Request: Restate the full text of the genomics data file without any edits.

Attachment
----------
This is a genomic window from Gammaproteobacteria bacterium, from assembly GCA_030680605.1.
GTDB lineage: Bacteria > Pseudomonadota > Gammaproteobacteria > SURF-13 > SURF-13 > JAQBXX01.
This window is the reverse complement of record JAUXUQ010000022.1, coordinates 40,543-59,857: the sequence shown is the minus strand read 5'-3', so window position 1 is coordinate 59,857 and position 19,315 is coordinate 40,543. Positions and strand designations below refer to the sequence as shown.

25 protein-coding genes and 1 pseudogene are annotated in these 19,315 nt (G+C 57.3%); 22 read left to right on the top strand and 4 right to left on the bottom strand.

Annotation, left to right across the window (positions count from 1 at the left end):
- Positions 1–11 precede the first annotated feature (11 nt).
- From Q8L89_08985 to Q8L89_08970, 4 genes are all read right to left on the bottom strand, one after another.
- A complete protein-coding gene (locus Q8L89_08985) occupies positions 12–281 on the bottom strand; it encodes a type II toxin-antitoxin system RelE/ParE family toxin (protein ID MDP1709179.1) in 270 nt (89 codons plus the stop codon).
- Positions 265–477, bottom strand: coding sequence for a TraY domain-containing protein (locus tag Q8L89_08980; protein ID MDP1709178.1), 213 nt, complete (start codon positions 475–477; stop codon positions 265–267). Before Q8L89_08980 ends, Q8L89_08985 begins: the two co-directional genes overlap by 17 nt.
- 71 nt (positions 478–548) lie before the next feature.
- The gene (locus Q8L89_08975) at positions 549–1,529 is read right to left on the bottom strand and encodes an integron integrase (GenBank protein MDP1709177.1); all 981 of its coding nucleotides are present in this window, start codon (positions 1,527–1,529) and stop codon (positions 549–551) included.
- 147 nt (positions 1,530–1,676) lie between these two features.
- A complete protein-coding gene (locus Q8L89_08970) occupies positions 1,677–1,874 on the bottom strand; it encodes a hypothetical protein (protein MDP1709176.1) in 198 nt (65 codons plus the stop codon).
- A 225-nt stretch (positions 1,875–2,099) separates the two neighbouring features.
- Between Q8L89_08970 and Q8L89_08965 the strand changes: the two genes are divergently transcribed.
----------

This is a genomic window from Gammaproteobacteria bacterium, from assembly GCA_030680605.1.
GTDB lineage: Bacteria > Pseudomonadota > Gammaproteobacteria > SURF-13 > SURF-13 > JAQBXX01.
This window is the reverse complement of record JAUXUQ010000022.1, coordinates 40,543-59,857: the sequence shown is the minus strand read 5'-3', so window position 1 is coordinate 59,857 and position 19,315 is coordinate 40,543. Positions and strand designations below refer to the sequence as shown.

25 protein-coding genes and 1 pseudogene are annotated in these 19,315 nt (G+C 57.3%); 22 read left to right on the top strand and 4 right to left on the bottom strand.

Annotation, left to right across the window (positions count from 1 at the left end):
- Positions 1–11 precede the first annotated feature (11 nt).
- From Q8L89_08985 to Q8L89_08970, 4 genes are all read right to left on the bottom strand, one after another.
- A complete protein-coding gene (locus Q8L89_08985) occupies positions 12–281 on the bottom strand; it encodes a type II toxin-antitoxin system RelE/ParE family toxin (protein ID MDP1709179.1) in 270 nt (89 codons plus the stop codon).
- Positions 265–477, bottom strand: coding sequence for a TraY domain-containing protein (locus tag Q8L89_08980; protein ID MDP1709178.1), 213 nt, complete (start codon positions 475–477; stop codon positions 265–267). Before Q8L89_08980 ends, Q8L89_08985 begins: the two co-directional genes overlap by 17 nt.
- 71 nt (positions 478–548) lie before the next feature.
- The gene (locus Q8L89_08975) at positions 549–1,529 is read right to left on the bottom strand and encodes an integron integrase (GenBank protein MDP1709177.1); all 981 of its coding nucleotides are present in this window, start codon (positions 1,527–1,529) and stop codon (positions 549–551) included.
- 147 nt (positions 1,530–1,676) lie between these two features.
- A complete protein-coding gene (locus Q8L89_08970) occupies positions 1,677–1,874 on the bottom strand; it encodes a hypothetical protein (protein MDP1709176.1) in 198 nt (65 codons plus the stop codon).
- A 225-nt stretch (positions 1,875–2,099) separates the two neighbouring features.
- Between Q8L89_08970 and Q8L89_08965 the strand changes: the two genes are divergently transcribed.